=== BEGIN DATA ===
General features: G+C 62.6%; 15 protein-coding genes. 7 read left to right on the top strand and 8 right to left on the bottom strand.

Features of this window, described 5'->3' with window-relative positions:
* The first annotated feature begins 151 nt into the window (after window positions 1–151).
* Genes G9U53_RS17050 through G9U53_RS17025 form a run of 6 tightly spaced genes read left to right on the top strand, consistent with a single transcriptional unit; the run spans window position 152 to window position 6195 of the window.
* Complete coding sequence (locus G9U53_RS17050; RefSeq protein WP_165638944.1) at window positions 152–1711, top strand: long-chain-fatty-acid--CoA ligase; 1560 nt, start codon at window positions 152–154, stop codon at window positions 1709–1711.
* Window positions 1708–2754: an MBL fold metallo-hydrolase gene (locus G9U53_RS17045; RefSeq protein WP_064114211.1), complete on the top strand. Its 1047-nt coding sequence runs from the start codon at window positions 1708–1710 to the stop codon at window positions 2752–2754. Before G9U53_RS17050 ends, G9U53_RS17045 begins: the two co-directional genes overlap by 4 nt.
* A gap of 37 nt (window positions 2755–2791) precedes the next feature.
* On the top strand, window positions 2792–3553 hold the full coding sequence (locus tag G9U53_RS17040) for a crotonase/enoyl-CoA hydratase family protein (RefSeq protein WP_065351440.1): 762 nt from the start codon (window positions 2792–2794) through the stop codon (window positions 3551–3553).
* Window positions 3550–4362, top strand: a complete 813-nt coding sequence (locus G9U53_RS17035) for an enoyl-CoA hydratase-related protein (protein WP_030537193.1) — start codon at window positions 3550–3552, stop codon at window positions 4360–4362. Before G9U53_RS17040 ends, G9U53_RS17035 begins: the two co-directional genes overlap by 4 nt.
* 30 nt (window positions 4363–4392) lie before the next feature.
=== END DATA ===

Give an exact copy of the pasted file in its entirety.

General features: G+C 62.6%; 15 protein-coding genes. 7 read left to right on the top strand and 8 right to left on the bottom strand.

Features of this window, described 5'->3' with window-relative positions:
* The first annotated feature begins 151 nt into the window (after window positions 1–151).
* Genes G9U53_RS17050 through G9U53_RS17025 form a run of 6 tightly spaced genes read left to right on the top strand, consistent with a single transcriptional unit; the run spans window position 152 to window position 6195 of the window.
* Complete coding sequence (locus G9U53_RS17050; RefSeq protein WP_165638944.1) at window positions 152–1711, top strand: long-chain-fatty-acid--CoA ligase; 1560 nt, start codon at window positions 152–154, stop codon at window positions 1709–1711.
* Window positions 1708–2754: an MBL fold metallo-hydrolase gene (locus G9U53_RS17045; RefSeq protein WP_064114211.1), complete on the top strand. Its 1047-nt coding sequence runs from the start codon at window positions 1708–1710 to the stop codon at window positions 2752–2754. Before G9U53_RS17050 ends, G9U53_RS17045 begins: the two co-directional genes overlap by 4 nt.
* A gap of 37 nt (window positions 2755–2791) precedes the next feature.
* On the top strand, window positions 2792–3553 hold the full coding sequence (locus tag G9U53_RS17040) for a crotonase/enoyl-CoA hydratase family protein (RefSeq protein WP_065351440.1): 762 nt from the start codon (window positions 2792–2794) through the stop codon (window positions 3551–3553).
* Window positions 3550–4362, top strand: a complete 813-nt coding sequence (locus G9U53_RS17035) for an enoyl-CoA hydratase-related protein (protein WP_030537193.1) — start codon at window positions 3550–3552, stop codon at window positions 4360–4362. Before G9U53_RS17040 ends, G9U53_RS17035 begins: the two co-directional genes overlap by 4 nt.
* 30 nt (window positions 4363–4392) lie before the next feature.